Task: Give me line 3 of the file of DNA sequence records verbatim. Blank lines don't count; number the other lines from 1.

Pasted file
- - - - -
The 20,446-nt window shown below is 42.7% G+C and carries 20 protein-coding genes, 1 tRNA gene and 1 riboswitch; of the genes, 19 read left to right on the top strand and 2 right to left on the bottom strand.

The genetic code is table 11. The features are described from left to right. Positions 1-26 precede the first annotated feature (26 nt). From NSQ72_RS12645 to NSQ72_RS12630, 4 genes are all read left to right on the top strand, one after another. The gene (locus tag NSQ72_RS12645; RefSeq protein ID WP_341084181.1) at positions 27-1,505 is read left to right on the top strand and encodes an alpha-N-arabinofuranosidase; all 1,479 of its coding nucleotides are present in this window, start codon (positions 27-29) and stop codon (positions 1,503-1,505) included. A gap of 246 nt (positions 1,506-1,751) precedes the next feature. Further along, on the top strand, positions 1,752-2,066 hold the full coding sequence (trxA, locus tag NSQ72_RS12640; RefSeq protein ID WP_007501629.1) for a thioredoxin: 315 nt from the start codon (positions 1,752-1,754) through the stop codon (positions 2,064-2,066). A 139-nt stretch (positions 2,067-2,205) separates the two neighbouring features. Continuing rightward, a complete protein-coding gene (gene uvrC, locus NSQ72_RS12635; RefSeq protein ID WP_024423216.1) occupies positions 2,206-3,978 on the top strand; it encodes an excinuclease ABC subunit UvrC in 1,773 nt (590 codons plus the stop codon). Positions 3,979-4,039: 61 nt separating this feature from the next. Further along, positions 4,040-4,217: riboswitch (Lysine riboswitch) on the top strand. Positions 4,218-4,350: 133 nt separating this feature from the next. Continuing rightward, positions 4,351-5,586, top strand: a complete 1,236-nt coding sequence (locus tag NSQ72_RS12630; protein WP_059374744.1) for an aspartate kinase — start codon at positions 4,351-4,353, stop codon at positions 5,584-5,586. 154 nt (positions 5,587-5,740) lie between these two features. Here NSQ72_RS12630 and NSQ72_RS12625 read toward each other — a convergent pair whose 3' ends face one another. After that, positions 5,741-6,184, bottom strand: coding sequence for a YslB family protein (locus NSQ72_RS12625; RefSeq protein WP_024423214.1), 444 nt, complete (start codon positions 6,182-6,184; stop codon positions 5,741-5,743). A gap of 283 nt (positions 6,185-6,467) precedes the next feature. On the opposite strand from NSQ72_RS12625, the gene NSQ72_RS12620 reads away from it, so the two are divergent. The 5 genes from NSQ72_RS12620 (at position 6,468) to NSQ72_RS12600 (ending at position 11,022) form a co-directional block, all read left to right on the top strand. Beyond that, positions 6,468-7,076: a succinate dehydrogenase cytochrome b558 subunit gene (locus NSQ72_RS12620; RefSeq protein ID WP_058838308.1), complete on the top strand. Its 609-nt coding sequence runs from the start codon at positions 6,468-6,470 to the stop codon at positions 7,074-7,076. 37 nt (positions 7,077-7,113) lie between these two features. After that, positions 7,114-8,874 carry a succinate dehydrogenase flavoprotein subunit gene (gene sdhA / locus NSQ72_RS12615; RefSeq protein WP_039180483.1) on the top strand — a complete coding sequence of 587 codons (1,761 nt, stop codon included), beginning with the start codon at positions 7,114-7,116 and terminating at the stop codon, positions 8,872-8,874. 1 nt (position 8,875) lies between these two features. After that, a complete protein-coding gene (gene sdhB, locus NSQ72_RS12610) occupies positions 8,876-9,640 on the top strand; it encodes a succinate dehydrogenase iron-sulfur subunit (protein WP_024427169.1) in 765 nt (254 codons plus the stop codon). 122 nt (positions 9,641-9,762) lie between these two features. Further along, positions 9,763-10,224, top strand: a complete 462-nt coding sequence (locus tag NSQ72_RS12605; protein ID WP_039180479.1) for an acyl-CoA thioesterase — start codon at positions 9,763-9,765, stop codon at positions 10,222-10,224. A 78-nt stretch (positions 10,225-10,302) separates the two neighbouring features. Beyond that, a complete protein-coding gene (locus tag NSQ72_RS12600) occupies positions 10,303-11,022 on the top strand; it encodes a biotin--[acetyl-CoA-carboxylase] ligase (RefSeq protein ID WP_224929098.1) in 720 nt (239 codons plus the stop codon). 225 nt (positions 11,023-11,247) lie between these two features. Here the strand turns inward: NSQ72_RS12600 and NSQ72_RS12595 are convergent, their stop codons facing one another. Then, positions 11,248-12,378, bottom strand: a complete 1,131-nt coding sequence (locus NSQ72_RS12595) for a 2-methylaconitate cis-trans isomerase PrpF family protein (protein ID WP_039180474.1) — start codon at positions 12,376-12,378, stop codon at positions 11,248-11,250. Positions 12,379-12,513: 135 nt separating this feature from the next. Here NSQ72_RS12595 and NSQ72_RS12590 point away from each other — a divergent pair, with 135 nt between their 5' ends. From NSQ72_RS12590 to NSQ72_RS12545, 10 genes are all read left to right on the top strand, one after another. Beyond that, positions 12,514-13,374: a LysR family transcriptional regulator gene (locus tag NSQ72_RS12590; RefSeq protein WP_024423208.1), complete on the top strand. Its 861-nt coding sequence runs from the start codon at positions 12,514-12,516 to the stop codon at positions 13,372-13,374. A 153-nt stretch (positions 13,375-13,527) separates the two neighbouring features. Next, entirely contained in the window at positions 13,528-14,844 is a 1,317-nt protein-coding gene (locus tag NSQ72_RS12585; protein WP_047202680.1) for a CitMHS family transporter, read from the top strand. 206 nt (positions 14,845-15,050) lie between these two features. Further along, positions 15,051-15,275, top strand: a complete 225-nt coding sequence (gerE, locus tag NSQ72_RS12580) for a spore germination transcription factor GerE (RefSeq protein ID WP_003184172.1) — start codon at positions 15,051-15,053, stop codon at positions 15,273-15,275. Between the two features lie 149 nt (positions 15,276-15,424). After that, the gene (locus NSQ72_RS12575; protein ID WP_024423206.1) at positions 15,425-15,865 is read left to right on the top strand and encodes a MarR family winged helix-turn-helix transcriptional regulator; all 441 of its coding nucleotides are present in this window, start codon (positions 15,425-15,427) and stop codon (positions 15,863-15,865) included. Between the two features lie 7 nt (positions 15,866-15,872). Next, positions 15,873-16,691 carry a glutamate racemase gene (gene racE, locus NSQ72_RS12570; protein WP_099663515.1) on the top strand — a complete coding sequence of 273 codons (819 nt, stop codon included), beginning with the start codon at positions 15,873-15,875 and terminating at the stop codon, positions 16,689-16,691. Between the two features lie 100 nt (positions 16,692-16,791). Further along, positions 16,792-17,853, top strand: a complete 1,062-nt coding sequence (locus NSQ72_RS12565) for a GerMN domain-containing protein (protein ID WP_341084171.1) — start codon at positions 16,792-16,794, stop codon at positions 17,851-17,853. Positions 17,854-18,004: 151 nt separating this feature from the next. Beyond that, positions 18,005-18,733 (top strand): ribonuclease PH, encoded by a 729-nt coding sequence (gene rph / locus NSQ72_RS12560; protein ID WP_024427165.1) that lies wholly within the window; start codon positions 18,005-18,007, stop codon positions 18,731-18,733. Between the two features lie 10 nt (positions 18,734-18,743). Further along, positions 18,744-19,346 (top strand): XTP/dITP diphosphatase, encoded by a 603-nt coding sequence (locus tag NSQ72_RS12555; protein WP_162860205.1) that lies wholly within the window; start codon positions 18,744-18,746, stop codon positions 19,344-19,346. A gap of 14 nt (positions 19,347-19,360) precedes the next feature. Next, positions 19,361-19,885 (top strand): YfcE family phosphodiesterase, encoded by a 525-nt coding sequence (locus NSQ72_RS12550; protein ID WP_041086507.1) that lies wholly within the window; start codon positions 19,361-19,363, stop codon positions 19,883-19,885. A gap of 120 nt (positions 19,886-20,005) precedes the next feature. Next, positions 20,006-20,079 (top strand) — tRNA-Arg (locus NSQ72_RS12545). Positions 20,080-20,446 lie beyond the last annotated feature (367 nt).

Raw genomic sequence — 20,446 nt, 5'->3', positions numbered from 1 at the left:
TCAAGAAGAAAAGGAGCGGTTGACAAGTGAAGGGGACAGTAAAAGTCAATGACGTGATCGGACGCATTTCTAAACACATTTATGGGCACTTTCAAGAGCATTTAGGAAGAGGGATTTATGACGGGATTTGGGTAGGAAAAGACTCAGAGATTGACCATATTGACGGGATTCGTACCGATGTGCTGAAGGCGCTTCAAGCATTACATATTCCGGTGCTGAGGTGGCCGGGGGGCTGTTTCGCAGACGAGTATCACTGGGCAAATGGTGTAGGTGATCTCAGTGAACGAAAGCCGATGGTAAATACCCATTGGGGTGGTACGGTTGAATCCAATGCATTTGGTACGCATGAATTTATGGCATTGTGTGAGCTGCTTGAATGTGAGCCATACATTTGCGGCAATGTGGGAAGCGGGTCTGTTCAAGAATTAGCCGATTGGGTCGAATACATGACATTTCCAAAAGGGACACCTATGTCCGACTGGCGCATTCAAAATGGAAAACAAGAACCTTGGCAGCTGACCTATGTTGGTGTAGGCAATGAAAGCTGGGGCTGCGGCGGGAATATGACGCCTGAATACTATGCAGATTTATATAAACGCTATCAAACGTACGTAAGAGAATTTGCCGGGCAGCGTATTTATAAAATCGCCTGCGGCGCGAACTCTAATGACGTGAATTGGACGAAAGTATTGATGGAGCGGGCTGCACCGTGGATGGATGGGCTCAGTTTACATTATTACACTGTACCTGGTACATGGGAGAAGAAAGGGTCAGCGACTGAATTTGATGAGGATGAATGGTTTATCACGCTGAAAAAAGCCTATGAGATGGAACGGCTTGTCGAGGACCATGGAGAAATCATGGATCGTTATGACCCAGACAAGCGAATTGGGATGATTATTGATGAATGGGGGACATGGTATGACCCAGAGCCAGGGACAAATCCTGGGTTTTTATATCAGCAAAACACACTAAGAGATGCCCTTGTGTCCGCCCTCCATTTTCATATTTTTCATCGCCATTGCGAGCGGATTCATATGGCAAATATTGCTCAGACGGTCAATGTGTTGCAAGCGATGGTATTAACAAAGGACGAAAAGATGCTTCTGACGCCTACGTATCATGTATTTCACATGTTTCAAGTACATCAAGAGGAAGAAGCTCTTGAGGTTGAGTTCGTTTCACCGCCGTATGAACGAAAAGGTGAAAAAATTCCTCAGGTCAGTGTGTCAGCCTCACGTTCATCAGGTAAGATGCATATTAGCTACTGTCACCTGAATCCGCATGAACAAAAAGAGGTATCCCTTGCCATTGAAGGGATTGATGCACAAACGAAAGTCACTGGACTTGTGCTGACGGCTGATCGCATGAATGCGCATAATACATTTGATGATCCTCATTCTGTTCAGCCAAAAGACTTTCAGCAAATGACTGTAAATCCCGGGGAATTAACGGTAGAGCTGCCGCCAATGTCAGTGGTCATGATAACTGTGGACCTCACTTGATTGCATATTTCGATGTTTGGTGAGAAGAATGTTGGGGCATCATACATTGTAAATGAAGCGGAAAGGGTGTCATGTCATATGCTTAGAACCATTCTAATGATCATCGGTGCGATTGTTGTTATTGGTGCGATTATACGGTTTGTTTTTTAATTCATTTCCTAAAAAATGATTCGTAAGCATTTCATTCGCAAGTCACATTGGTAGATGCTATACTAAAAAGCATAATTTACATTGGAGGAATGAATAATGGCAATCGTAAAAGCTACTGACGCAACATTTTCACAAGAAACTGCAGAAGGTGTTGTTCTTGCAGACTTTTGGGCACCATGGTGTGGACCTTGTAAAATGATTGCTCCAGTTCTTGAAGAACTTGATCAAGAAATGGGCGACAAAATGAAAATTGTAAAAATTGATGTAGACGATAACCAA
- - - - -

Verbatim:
Raw genomic sequence — 20,446 nt, 5'->3', positions numbered from 1 at the left: